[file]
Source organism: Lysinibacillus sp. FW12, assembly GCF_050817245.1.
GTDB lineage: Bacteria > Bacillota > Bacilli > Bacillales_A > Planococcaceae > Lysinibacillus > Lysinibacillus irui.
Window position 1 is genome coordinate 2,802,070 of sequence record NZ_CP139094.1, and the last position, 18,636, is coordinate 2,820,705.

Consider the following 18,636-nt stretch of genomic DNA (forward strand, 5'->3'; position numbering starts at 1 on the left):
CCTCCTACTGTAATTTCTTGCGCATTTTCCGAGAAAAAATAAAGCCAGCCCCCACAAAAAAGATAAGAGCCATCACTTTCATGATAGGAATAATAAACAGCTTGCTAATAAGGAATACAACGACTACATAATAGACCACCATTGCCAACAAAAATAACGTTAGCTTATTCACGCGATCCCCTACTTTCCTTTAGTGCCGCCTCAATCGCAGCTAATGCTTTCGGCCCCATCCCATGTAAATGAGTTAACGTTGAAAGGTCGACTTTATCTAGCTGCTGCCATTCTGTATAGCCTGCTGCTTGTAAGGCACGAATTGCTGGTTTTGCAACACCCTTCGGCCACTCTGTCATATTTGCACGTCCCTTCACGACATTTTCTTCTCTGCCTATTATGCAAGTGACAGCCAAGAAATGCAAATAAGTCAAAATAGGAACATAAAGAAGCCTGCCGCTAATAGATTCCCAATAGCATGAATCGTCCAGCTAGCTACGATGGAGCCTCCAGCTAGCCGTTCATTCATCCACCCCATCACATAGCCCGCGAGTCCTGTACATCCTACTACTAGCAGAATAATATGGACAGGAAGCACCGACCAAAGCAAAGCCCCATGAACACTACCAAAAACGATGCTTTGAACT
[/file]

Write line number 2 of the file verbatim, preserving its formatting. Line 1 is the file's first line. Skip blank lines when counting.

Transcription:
GTDB lineage: Bacteria > Bacillota > Bacilli > Bacillales_A > Planococcaceae > Lysinibacillus > Lysinibacillus irui.